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Nearly 40,000 voted at Hawks' State Farm Arena in Georgia race separated by 14,000 votes

Cassandra Negley
·Writer
·4-min read

More than 298,000 people cast ballots at 40 professional arenas and stadiums used as voting precincts in the 2020 election, according to USA Today Sports. No location had more voters and arguably had a bigger impact than State Farm Arena in Atlanta, Georgia, a state with a close presidential count that two upcoming Senate runoff races.

Nearly 40,000 of the 315,000 Fulton County residents who voted early did so at the home of the Atlanta Hawks, per USA Today Sports. It was arguably a difference maker as President-elect Joe Biden holds a slim lead of 14,163 votes (0.3 margin) over President Donald Trump as of count totals Friday morning. Both Senate seats will have a runoff in January.

Hawks helped Georgia take part in democracy

Voting stations on the floor at State Farm Arena.
More than 40,000 voted during early voting in Georgia at the Atlanta Hawks' State Farm Arena. (REUTERS/Chris Aluka Berry)

The Hawks were the first to offer up their home as a voting precinct in a unique year. The COVID-19 pandemic necessitates social distancing and teams were not playing from home given the conclusion of the NBA season at a bubble site in Florida. The arena did not deal with many lines — a previous issue in the county for the primaries — and more than 3,000 voters reportedly visited per day in the first week of early voting.

Hawks CEO Steve Koonin, who first had the idea, told USA Today Sports watching people vote at State Farm Arena was “much more emotional that I ever thought it would be.”

“We were helping our state, and our city, take part in the democratic process,” Koonin said, via USA Today Sports. “Also, we were helping to make voting easier. That’s how it should be. No one should wait in line for 10 hours to vote, or vote in a Kiwanis club or library. Nothing against those places but voting should take place in large venues.”

Fulton County election officials thanked the team for their help through early voting and for using the arena as a vote-counting location. They said they hoped Fulton County’s plans “will be a blueprint for other jurisdictions” in voting.

The race in Georgia is not yet called by the Associated Press. Officials have already initiated and started a hand-done count of the ballots as a “post-election audit.”

In both Senate races, no candidate received at least 50 percent of the vote so those will go to runoffs with the two top vote-getters in each race.

Dodgers, Lakers fans celebrate titles with votes at arena

Staples Center and Dodger Stadium were both used as voting hubs, allowing residents to cast ballots at the location of their choice rather than an allocated spot. They were among the highest-grossing vote centers in the county, per USA Today Sports.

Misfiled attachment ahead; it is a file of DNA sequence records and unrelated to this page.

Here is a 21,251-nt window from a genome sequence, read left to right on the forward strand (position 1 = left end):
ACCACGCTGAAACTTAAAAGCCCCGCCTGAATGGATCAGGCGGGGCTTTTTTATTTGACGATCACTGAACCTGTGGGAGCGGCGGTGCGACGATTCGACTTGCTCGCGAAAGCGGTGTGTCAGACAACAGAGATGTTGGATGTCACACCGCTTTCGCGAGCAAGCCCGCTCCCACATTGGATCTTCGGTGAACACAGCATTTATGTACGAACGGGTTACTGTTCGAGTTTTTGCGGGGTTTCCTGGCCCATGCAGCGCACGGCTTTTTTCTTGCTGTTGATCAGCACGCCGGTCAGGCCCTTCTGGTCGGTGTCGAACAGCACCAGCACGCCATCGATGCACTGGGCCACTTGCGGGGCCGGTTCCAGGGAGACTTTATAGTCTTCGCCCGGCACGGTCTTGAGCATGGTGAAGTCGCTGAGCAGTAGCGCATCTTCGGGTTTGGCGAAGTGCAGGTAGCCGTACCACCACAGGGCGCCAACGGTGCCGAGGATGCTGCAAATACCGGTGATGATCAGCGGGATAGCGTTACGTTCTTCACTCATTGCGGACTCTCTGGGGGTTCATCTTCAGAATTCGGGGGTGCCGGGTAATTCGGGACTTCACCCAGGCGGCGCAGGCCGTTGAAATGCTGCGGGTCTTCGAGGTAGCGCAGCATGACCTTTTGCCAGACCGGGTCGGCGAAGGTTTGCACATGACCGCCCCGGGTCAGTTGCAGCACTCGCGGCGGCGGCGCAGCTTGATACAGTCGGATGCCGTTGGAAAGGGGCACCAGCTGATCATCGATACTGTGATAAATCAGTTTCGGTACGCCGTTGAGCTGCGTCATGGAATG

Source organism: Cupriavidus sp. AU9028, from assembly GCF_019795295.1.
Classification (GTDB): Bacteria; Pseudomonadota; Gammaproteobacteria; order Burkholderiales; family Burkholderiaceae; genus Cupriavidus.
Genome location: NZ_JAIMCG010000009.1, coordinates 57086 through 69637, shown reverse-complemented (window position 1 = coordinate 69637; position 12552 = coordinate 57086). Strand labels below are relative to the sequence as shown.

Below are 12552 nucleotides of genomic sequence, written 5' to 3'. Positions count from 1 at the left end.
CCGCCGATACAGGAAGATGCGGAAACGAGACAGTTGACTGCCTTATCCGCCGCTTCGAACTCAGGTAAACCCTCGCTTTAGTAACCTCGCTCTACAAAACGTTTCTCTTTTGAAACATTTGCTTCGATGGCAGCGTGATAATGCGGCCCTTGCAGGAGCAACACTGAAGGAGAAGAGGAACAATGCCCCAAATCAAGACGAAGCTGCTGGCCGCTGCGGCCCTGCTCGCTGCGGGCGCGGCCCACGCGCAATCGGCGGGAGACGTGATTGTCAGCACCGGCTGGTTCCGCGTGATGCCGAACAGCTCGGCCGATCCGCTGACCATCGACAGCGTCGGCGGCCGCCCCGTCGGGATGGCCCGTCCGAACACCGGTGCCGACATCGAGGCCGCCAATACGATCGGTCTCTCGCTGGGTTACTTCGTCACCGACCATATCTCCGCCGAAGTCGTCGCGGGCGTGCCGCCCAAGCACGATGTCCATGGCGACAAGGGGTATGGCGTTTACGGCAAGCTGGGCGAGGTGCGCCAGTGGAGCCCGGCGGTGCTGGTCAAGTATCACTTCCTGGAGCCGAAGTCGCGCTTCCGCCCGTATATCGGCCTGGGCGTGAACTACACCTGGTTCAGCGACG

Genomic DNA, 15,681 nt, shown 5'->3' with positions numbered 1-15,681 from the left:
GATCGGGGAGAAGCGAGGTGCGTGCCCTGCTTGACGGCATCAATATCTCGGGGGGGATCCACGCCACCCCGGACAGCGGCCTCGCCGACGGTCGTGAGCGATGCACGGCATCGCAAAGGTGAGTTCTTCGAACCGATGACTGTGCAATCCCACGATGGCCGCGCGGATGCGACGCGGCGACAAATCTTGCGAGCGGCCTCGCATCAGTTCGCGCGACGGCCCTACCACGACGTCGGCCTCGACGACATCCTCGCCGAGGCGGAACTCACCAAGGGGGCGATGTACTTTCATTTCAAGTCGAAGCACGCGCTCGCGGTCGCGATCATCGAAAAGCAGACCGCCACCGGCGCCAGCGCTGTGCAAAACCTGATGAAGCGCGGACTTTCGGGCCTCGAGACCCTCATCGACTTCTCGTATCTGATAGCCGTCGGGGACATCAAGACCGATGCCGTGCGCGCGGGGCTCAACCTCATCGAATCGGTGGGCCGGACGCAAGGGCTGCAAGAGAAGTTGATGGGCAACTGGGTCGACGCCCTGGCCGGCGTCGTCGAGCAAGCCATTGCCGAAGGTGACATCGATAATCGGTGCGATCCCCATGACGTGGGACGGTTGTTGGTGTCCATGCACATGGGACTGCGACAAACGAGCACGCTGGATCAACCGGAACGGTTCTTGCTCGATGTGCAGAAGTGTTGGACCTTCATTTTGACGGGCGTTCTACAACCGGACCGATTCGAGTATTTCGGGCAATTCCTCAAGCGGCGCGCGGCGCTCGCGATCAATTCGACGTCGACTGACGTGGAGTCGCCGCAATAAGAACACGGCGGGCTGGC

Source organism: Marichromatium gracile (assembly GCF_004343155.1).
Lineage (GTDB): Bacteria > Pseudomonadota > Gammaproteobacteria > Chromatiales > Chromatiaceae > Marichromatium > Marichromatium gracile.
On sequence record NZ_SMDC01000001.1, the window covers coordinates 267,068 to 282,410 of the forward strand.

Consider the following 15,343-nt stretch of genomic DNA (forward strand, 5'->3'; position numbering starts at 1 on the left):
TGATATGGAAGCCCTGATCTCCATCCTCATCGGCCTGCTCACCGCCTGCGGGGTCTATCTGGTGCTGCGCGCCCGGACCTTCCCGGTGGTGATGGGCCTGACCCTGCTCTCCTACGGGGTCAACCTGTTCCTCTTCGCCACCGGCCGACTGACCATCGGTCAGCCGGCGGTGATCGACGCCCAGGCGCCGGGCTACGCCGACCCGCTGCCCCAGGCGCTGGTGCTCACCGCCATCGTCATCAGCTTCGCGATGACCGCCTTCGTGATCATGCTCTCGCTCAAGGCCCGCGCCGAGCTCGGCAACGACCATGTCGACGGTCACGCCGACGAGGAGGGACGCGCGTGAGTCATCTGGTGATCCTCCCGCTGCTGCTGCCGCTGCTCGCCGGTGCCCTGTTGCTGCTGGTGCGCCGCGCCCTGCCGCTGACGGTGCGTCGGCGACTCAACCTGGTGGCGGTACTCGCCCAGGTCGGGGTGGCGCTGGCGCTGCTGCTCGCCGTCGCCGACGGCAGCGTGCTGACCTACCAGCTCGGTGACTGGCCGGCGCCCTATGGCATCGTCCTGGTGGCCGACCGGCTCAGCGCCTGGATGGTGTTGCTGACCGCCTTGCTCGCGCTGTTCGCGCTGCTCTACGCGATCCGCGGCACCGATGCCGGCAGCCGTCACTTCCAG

Observers said people showed up in team gear, seemingly celebrating the Los Angeles Lakers and Los Angeles Dodgers recent championships. There was a clear excitement about voting at a sporting arena.

“Professional sporting venues and their corresponding franchises played an important role in the general election,” Los Angeles County Registrar-Recorder/County Clerk Dean Logan wrote in an email to USA Today Sports. “Not only in serving as a vote center, but as a community partner in civic engagement and enfranchisement.”

Organizations used social media and athletes used their voices to urge people to register and then make a plan to vote. There was record turnout across the nation and more Americans cast ballots in 2020 than they have in a century.

Will voting at favorite teams’ arena continue?

More than 30,000 people voted at Dallas’ American Airlines Center and New Orleans’ Smoothie King Arena, per USA Today Sports. And twice as many people voted at Chicago’s United Center than at any of the city’s other universal spots.

The 298,000 total is based on partial data and New York did not provide any information on its two sporting venues.

It’s clear that voting at an arena was beneficial for wait times, social distancing and excitement about the process. If it will continue is unclear since 2020 was, and is, an odd year. In any other presidential year, teams would be using their arenas in nearly every sport around October and November (MLB could be the exception). Voters were driven by calls for social justice and concern over healthcare. And in many states, early voting was expanded due to the pandemic.

Using arenas again would take a lot of pre-planning on sports scheduling, though if they stuck to only presidential elections it would be only once every four years. The partnerships worked and it would be a boost to the democratic process to see it continue.

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